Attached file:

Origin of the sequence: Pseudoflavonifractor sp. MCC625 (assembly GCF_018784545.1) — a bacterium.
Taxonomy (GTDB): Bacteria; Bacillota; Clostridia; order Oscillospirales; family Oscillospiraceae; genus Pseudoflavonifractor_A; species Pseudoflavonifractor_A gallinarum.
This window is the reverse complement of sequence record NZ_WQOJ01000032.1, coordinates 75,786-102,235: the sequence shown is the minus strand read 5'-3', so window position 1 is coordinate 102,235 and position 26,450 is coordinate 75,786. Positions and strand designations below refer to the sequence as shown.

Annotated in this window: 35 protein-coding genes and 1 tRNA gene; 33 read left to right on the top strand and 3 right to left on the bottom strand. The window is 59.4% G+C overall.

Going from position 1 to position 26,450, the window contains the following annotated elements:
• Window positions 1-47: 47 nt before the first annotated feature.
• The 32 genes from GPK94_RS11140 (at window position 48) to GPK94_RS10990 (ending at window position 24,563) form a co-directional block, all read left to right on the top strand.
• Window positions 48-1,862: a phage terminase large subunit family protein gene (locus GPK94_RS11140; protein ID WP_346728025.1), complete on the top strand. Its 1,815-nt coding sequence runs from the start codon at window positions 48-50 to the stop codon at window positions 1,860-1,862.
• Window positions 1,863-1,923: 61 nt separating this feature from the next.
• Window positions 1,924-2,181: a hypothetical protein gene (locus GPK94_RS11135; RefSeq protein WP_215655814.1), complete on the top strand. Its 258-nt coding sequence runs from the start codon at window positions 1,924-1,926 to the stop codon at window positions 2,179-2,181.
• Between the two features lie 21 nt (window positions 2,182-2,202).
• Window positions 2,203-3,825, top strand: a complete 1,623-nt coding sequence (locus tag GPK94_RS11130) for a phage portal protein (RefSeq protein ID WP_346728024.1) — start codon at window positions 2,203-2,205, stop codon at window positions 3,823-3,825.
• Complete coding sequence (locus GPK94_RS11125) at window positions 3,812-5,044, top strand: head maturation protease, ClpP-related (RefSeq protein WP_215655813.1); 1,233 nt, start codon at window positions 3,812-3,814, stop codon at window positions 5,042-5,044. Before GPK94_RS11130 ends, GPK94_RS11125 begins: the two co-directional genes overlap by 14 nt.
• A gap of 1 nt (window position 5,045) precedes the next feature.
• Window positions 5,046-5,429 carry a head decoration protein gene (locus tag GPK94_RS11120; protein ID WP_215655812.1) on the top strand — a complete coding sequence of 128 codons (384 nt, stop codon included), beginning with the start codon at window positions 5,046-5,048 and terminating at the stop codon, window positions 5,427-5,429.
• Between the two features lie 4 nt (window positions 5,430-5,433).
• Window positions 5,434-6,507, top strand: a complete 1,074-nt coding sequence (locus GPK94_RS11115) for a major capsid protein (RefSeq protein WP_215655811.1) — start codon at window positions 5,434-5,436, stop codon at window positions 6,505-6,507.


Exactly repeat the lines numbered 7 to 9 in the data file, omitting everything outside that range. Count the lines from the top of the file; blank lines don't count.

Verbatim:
• The 32 genes from GPK94_RS11140 (at window position 48) to GPK94_RS10990 (ending at window position 24,563) form a co-directional block, all read left to right on the top strand.
• Window positions 48-1,862: a phage terminase large subunit family protein gene (locus GPK94_RS11140; protein ID WP_346728025.1), complete on the top strand. Its 1,815-nt coding sequence runs from the start codon at window positions 48-50 to the stop codon at window positions 1,860-1,862.
• Window positions 1,863-1,923: 61 nt separating this feature from the next.